A University of Nottingham theologian is calling for new and formal discussions in the Roman Catholic church to review an ecclesiastical law that prevents Catholics sharing holy communion with other Christian groups.
In one of the first ever book-length studies on the issue, Eating Together, Becoming One, Professor Thomas O’Loughlin presents a comprehensive examination of 21st century discussions surrounding this historically toxic question which has divided Catholics and other Christian denominations for 500 years.
Papal or ‘canon’ law dictates that non-Roman Catholic Christians, for example Anglicans, cannot take part in the eucharist (sharing of the bread and wine) at a Catholic service and similarly it directs that Roman Catholics should not take holy communion in other Christian churches.
Professor O’Loughin said: “As a theological historian and Roman Catholic priest myself, I believe the time is now right to reignite the debate on this perpetual impasse on the question of Christians sharing communion. The no-go attitude of the Catholic Church not only creates deep hurt and tension at an official level in relations between church-leaders, but it creates tensions in households every Sunday where partners want to worship together but one or other feels excluded – it is a question that causes hurt to ordinary people.”
O’Loughlin argues that Pope Francis has already indicated that there should be fresh discussion in the Roman Catholic church and community but his calls for theologians to explore the question have largely been closed down by the conservative wing of the RC church.
Intercommunion – a painful history
The centuries old divide on intercommunion appeared to be easing in the aftermath of the Roman Catholic Church’s Second Vatican Council (1962-5) but in recent decades under two conservative popes (John Paul II and Benedict XVI) the situation deteriorated again. Indeed, in 1998 the Catholic bishops in Britain and Ireland issued a statement (One Bread One Body) which effectively forbade the sharing of communion with non-Roman Catholic Christians. In a very conservative climate, it became clear there was serious resistance to any discussion or research.
This negative climate of silence was changed suddenly in 2015, according to O’Loughlin, when Pope Francis visited the Lutheran Church in Rome to mark the 500th anniversary of Martin Luther throwing down his challenge to the papacy. Afterwards, he agreed to take questions from the congregation and this issue of intercommunion was, not surprisingly, the very first item raised. Rather than closing down the question, the Pope opened up several new avenues of thinking which could lead to a change in Catholic law and practice.
O’Loughlin comments: “The pope’s answer that November evening sent shock waves around the Catholic theological world. Journals that a month earlier would have been hesitant to take articles arguing for a change in practice were suddenly interested in the question. For many, it was a like a long-locked door suddenly being opened!”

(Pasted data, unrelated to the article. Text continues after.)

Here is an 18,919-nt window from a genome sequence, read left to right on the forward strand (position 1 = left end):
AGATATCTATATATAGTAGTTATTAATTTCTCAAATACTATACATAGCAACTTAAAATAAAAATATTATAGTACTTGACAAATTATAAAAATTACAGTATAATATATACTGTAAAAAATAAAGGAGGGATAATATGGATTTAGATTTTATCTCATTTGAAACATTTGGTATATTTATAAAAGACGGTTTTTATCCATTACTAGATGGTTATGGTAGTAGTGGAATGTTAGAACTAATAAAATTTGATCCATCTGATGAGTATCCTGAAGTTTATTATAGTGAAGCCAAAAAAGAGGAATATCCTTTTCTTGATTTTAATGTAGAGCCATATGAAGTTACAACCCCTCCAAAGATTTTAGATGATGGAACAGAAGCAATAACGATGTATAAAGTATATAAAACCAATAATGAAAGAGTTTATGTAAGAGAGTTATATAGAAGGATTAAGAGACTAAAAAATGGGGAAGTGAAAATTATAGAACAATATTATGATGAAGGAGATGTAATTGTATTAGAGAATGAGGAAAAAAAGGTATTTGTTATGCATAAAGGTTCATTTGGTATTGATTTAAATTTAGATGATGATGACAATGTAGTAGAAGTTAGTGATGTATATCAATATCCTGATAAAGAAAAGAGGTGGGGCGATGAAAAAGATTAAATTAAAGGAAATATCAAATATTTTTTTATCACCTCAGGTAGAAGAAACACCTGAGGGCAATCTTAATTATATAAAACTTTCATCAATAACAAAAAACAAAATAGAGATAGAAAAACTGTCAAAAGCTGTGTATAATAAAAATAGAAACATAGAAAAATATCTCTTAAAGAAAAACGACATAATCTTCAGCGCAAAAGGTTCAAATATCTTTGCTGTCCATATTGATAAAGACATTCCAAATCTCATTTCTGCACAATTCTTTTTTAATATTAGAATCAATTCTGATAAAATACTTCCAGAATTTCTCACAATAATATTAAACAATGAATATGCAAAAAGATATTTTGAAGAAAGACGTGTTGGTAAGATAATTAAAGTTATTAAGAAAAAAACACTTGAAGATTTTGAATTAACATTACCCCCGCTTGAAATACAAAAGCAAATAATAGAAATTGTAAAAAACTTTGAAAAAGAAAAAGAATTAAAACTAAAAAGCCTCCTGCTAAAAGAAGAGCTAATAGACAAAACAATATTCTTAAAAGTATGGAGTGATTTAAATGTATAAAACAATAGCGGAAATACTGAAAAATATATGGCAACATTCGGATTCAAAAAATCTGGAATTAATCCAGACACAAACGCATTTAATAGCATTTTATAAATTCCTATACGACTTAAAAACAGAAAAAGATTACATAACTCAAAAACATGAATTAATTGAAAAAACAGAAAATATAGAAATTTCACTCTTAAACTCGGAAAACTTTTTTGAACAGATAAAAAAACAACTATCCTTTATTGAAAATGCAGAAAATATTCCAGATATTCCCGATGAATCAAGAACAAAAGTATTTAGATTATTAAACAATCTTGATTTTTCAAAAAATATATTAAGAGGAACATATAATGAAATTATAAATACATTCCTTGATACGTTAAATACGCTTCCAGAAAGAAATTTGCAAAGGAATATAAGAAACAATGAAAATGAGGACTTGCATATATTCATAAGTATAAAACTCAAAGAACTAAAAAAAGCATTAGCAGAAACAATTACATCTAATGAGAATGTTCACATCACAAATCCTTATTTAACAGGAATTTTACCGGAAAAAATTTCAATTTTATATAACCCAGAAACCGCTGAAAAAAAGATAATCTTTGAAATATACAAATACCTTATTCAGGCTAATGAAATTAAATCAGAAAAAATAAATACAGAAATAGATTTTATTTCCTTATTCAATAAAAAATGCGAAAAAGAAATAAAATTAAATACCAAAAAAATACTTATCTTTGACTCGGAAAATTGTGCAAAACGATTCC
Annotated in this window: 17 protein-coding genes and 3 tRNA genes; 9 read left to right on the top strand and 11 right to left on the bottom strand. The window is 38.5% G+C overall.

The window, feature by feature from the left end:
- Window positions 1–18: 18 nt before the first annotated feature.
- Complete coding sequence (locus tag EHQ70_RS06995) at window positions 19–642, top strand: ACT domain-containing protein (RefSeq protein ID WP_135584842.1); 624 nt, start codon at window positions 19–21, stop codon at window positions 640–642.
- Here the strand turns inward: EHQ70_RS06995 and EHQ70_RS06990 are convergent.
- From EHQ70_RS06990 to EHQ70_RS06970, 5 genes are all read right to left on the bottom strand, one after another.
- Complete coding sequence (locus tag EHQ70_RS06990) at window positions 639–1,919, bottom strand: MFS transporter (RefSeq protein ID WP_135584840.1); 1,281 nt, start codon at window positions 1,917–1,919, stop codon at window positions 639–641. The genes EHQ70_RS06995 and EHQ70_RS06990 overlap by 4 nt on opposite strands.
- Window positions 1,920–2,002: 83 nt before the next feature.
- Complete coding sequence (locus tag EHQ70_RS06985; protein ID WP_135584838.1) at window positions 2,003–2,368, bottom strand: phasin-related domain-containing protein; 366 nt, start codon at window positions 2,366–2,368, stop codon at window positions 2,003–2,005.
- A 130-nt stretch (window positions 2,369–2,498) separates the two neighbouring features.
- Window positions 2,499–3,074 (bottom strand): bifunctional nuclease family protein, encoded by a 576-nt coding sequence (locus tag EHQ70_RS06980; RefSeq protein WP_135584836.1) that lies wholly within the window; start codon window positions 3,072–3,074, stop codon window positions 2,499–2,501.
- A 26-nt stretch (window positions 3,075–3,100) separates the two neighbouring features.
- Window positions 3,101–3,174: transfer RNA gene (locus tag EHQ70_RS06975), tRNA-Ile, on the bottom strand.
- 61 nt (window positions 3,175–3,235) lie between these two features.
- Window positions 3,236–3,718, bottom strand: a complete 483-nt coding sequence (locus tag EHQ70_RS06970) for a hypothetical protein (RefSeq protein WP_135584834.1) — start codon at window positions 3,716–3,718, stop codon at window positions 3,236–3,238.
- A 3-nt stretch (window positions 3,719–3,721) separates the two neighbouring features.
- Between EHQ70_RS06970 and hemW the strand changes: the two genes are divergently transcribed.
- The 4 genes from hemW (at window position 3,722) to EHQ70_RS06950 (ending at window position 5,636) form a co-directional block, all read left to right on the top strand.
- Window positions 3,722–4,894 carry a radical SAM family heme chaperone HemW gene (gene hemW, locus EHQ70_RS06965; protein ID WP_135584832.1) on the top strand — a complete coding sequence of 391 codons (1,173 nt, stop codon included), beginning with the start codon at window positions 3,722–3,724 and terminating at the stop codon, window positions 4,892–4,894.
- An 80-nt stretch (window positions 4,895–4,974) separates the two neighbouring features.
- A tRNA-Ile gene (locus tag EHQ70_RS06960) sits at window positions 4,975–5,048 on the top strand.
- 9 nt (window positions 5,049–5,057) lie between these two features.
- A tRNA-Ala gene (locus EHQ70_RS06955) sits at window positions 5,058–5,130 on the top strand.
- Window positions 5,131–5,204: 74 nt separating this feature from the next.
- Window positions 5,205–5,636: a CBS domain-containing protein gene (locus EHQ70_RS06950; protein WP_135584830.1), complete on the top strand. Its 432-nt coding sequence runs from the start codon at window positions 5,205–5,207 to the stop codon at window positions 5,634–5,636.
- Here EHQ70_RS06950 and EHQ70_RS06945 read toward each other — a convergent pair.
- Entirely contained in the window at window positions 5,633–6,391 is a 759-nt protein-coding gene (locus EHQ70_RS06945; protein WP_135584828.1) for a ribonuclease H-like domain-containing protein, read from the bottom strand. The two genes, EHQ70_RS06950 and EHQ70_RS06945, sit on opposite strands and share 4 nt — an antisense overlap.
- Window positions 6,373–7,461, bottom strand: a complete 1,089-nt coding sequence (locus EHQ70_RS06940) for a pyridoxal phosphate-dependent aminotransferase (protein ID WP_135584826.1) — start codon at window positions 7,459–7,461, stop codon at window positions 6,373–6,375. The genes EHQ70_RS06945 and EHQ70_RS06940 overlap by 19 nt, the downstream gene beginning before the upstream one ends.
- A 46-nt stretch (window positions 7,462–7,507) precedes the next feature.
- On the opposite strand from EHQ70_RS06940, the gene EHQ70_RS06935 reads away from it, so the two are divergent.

In his new book, O’Loughlin relates how Pope Francis used his familiar approach based on the church as more a ‘field hospital’ for suffering humanity rather than being an oracular lawgiver. What, he wondered, if communion was food for a journey needed by people rather than a reward for those belonging to a particular group?
This new openness caused immediate ripples. Conservatives within Catholicism dismissed his statement as no more than thinking aloud – a momentary lapse in precision rather than a signal that things were changing. However, many others noted that the Pope’s comments implied a new openness. What few noticed was that the Pope also called on theologians to explore this difficult question again.
O’Loughlin commented: “The real test will be to see not only what Catholic bishops say to this question, but what they do in changing practice in their churches. Action is the acid test of rethinking theology.”
O’Loughlin’s book has been warmly welcomed from across the theological spectrum. The noted Australian Catholic theologian, Orm Rush (an expert on Vatican II) said:
“O’Loughlin presents a compelling case for change in Catholic practice regarding eucharistic hospitality. O’Loughlin writes as a historian, theologian, liturgist, and pastor; but above all it is the pastoral perspective that gives his call for change such cogency and urgency.”
The Anglican theologian, Bridget Nichols – who is also President of the international Societas Liturgica – said:
“O’Loughlin conducts a compelling theological exploration of a persistent and unresolved question … … … [his reflections] lead leaders of all churches to re-imagine local reality and live it differently. In the light of the imperatives of the kingdom.”
Anglican scholar, Paul Bradshaw – taking up the Pope’s image of a journey – said:
“O’Loughlin presents forceful arguments on why Christians from different churches should share in communion with one another as they journey together that challenge all to serious reflection.”
The American Jesuit theologian and historian, John Baldovin has commented that O’Loughlin:
… provides excellent ecumenical and eucharistic theology to back up his bold proposals for Catholic eucharistic hospitality. We desperately need this kind of forward-looking thinking today.
O’Loughlin has commented: the real test will be to see what Catholic bishops not only say to this question, but what they do in changing practice in their churches. Action is the acid test of rethinking theology.
Eating Together, Becoming One: Taking Up Pope Francis’s Call to Theologians is published by Liturgical Press, Collegeville, Minnesota.